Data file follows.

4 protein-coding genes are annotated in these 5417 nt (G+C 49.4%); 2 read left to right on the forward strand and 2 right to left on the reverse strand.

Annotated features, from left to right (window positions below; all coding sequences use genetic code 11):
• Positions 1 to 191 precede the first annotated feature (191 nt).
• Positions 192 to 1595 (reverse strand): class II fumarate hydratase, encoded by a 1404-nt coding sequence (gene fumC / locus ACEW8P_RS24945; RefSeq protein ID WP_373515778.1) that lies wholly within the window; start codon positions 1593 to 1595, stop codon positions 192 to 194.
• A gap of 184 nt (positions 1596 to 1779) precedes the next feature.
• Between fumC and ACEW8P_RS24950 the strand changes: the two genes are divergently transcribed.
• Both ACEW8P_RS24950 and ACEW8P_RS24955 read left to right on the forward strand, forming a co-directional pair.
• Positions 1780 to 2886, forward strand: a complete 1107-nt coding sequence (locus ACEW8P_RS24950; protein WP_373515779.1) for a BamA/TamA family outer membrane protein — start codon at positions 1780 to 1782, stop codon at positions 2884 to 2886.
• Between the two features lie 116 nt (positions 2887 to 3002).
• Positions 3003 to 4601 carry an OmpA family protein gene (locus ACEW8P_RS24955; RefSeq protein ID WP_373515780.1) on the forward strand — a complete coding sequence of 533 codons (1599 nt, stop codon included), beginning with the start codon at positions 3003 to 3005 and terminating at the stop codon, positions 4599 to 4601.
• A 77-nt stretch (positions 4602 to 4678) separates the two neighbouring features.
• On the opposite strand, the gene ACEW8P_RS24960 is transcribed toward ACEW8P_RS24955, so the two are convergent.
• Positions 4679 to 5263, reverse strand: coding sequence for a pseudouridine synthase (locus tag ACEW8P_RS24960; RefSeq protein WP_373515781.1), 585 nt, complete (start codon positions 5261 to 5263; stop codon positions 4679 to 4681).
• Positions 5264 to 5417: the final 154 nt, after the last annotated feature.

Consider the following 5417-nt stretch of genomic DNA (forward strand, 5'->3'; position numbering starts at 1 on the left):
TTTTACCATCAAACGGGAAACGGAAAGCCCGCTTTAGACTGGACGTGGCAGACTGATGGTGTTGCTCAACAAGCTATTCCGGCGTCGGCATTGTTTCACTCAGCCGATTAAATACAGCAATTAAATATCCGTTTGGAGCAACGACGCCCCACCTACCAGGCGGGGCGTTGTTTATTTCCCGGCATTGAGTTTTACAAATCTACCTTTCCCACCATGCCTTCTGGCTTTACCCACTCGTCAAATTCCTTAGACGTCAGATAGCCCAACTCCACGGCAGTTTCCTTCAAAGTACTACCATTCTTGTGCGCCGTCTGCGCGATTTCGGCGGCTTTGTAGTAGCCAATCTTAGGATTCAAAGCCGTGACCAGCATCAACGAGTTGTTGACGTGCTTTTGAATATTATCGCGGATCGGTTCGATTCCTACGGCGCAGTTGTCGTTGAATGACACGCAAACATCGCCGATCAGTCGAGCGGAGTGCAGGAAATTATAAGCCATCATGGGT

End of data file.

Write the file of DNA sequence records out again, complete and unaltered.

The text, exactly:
4 protein-coding genes are annotated in these 5417 nt (G+C 49.4%); 2 read left to right on the forward strand and 2 right to left on the reverse strand.

Annotated features, from left to right (window positions below; all coding sequences use genetic code 11):
• Positions 1 to 191 precede the first annotated feature (191 nt).
• Positions 192 to 1595 (reverse strand): class II fumarate hydratase, encoded by a 1404-nt coding sequence (gene fumC / locus ACEW8P_RS24945; RefSeq protein ID WP_373515778.1) that lies wholly within the window; start codon positions 1593 to 1595, stop codon positions 192 to 194.
• A gap of 184 nt (positions 1596 to 1779) precedes the next feature.
• Between fumC and ACEW8P_RS24950 the strand changes: the two genes are divergently transcribed.
• Both ACEW8P_RS24950 and ACEW8P_RS24955 read left to right on the forward strand, forming a co-directional pair.
• Positions 1780 to 2886, forward strand: a complete 1107-nt coding sequence (locus ACEW8P_RS24950; protein WP_373515779.1) for a BamA/TamA family outer membrane protein — start codon at positions 1780 to 1782, stop codon at positions 2884 to 2886.
• Between the two features lie 116 nt (positions 2887 to 3002).
• Positions 3003 to 4601 carry an OmpA family protein gene (locus ACEW8P_RS24955; RefSeq protein ID WP_373515780.1) on the forward strand — a complete coding sequence of 533 codons (1599 nt, stop codon included), beginning with the start codon at positions 3003 to 3005 and terminating at the stop codon, positions 4599 to 4601.
• A 77-nt stretch (positions 4602 to 4678) separates the two neighbouring features.
• On the opposite strand, the gene ACEW8P_RS24960 is transcribed toward ACEW8P_RS24955, so the two are convergent.
• Positions 4679 to 5263, reverse strand: coding sequence for a pseudouridine synthase (locus tag ACEW8P_RS24960; RefSeq protein WP_373515781.1), 585 nt, complete (start codon positions 5261 to 5263; stop codon positions 4679 to 4681).
• Positions 5264 to 5417: the final 154 nt, after the last annotated feature.

Consider the following 5417-nt stretch of genomic DNA (forward strand, 5'->3'; position numbering starts at 1 on the left):
TTTTACCATCAAACGGGAAACGGAAAGCCCGCTTTAGACTGGACGTGGCAGACTGATGGTGTTGCTCAACAAGCTATTCCGGCGTCGGCATTGTTTCACTCAGCCGATTAAATACAGCAATTAAATATCCGTTTGGAGCAACGACGCCCCACCTACCAGGCGGGGCGTTGTTTATTTCCCGGCATTGAGTTTTACAAATCTACCTTTCCCACCATGCCTTCTGGCTTTACCCACTCGTCAAATTCCTTAGACGTCAGATAGCCCAACTCCACGGCAGTTTCCTTCAAAGTACTACCATTCTTGTGCGCCGTCTGCGCGATTTCGGCGGCTTTGTAGTAGCCAATCTTAGGATTCAAAGCCGTGACCAGCATCAACGAGTTGTTGACGTGCTTTTGAATATTATCGCGGATCGGTTCGATTCCTACGGCGCAGTTGTCGTTGAATGACACGCAAACATCGCCGATCAGTCGAGCGGAGTGCAGGAAATTATAAGCCATCATGGGT